By "tribal BS" I meant the attitude that some people are less human than others, simply because they have a different culture.

Well that's not what I would describe as "tribal BS". I would describe that as outright racism and xenophobia. So I apologise for misinterpreting your intent there.

Tribalism needn't be about racism or nationalism per se. It just means holding allegiance to one's own social group over others, often to the exclusion of others.

Exactly, which is why I objected to your apparent assumption that tribalism was all about racism and nationalism - that it was about seeing one's own culture as necessarily superior to all others. As I said, this may have been a misinterpretation on my part.

But let's move on.
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Online John Albert

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Re: Humanism vs nationalism
« Reply #19 on: November 12, 2018, 11:25:12 PM »
Where did you get the idea that I think tribalism is just about racism and nationalism? I don't think I ever said that. I just offered racism and nationalism as two of the most obvious examples. 

In the broad sense, tribalism just means strong self-identification with a group, especially when it involves disparagement of outgroups. It could also include religious bigotry, beliefs of ethnic superiority, criminal gang affiliations, or even political rivalries.

My point is that humanists value our shared human condition over and above such ideological credos.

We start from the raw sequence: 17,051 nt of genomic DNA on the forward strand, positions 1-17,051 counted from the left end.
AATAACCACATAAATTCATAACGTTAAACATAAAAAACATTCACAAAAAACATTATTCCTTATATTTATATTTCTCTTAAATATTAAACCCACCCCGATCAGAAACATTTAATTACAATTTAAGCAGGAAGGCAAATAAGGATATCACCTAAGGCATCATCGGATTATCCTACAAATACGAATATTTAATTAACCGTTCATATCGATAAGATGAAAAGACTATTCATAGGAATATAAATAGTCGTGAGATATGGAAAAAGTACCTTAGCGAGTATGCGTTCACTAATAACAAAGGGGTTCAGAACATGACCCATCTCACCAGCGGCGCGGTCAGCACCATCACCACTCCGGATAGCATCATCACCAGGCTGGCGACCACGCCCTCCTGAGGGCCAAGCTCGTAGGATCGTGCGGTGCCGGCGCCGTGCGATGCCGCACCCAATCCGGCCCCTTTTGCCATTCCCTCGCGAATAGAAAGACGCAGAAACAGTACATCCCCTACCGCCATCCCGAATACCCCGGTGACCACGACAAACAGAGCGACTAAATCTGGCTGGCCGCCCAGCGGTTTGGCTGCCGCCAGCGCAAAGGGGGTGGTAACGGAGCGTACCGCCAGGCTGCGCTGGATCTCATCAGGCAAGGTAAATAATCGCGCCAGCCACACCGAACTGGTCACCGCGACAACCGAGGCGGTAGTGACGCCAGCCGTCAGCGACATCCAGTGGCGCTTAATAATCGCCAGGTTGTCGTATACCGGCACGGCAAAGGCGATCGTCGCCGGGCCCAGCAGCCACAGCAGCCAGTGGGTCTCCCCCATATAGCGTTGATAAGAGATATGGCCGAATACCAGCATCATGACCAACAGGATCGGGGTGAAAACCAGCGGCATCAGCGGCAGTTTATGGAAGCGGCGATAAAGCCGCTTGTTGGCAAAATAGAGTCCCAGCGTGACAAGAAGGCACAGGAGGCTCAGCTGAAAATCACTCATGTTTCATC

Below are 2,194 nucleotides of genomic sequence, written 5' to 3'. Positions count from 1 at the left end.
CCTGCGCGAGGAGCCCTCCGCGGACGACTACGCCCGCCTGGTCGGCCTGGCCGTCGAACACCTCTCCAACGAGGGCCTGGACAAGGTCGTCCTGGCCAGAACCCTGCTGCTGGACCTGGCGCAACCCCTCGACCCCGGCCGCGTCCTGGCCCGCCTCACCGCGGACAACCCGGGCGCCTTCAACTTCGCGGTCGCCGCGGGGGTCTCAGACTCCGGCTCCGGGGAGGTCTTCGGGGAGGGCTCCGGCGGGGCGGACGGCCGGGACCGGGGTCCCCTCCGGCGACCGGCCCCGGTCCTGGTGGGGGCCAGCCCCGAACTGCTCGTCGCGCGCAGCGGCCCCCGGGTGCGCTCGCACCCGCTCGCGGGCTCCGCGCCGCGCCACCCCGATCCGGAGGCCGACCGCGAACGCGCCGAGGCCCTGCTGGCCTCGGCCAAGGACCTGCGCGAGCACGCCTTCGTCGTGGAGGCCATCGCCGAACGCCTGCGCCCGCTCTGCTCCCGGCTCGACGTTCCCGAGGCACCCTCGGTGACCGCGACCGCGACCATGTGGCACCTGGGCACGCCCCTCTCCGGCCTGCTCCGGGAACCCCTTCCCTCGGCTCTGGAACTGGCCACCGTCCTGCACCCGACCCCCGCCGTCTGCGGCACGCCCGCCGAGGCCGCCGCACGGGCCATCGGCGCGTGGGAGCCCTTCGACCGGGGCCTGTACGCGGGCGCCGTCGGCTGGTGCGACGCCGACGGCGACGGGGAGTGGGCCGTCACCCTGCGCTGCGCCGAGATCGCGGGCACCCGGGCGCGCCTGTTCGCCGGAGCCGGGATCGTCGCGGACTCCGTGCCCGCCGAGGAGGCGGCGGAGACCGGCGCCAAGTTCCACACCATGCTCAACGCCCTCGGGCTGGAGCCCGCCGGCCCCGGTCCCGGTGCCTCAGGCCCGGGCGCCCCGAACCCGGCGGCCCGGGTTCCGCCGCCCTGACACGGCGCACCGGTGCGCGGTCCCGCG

But by all means, lets move on.
« Last Edit: November 12, 2018, 11:39:00 PM by John Albert »

Offline stands2reason

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Re: Humanism vs nationalism
« Reply #20 on: November 13, 2018, 02:52:35 PM »
In my mind, humanism kind of has the baggage of being rebranded atheism, but a statement of what you positively do believe. I think the subtext is that religious doctrine is the biggest divider, and that humanism is an antidote to that.

But real question is, does it work? There doesn't seem to be any successful mainstream movement, in any modern culture, that has managed to actually stop nationalism. It seems that nationalism is directly related to having a national identity, plus any sense of competition with another nation. Maybe nationalism is like devotion to a sports team. People get beat up and killed over sports team rivalries. So with something so much bigger and less trivial (sovereign state and its identity), we should expect it to be that much nastier.